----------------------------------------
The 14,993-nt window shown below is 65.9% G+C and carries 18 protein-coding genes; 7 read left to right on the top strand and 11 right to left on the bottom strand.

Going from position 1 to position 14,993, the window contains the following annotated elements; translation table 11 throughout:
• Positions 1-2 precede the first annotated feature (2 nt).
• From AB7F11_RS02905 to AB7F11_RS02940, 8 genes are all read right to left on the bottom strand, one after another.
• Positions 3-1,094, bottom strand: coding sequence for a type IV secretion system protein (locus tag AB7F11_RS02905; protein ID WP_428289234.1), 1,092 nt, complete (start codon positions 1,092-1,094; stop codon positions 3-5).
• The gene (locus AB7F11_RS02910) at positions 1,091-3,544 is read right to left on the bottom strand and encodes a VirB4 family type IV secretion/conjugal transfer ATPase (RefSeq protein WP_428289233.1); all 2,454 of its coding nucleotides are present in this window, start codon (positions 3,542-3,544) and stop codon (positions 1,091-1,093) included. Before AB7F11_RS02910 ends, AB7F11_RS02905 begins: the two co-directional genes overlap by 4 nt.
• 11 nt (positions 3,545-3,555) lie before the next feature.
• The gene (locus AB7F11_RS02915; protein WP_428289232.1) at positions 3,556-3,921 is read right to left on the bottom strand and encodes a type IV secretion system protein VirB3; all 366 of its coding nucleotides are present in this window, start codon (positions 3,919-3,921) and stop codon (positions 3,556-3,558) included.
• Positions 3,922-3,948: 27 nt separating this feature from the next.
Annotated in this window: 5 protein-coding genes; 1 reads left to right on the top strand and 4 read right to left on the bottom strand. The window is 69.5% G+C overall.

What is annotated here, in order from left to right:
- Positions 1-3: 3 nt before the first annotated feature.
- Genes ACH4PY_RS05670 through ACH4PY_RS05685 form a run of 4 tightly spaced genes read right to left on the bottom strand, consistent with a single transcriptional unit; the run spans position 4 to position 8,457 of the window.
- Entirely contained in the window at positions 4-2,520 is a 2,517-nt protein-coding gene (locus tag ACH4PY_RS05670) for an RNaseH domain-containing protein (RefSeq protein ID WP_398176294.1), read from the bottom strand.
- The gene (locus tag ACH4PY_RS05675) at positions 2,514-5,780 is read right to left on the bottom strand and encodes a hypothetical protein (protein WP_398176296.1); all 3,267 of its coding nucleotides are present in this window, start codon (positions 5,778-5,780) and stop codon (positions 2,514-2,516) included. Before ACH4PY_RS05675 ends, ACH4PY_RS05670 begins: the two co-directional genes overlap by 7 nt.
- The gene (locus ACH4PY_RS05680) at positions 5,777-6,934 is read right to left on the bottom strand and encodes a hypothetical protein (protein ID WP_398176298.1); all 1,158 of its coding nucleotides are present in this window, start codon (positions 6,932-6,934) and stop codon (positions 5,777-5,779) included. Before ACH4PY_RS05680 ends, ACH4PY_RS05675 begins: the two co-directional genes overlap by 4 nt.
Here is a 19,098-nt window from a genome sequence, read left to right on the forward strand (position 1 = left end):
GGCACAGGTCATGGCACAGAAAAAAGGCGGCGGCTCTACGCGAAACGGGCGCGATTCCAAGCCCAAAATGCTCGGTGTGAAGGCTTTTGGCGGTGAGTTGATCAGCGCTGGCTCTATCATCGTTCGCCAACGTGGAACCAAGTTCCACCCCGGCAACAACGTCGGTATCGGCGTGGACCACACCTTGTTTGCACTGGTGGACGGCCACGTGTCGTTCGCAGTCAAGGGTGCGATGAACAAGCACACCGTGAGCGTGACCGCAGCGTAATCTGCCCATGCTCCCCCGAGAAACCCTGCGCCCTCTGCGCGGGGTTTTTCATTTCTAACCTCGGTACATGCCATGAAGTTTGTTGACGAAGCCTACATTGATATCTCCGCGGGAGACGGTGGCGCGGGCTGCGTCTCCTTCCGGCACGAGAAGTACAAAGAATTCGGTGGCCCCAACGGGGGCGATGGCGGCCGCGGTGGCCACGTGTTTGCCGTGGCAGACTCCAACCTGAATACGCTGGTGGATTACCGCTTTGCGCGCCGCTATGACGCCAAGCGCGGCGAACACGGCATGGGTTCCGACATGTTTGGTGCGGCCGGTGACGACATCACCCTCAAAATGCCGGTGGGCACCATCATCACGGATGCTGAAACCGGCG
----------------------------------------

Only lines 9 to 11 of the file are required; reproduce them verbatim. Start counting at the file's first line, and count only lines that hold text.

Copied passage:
• Positions 3,922-3,948: 27 nt separating this feature from the next.
Annotated in this window: 5 protein-coding genes; 1 reads left to right on the top strand and 4 read right to left on the bottom strand. The window is 69.5% G+C overall.

What is annotated here, in order from left to right: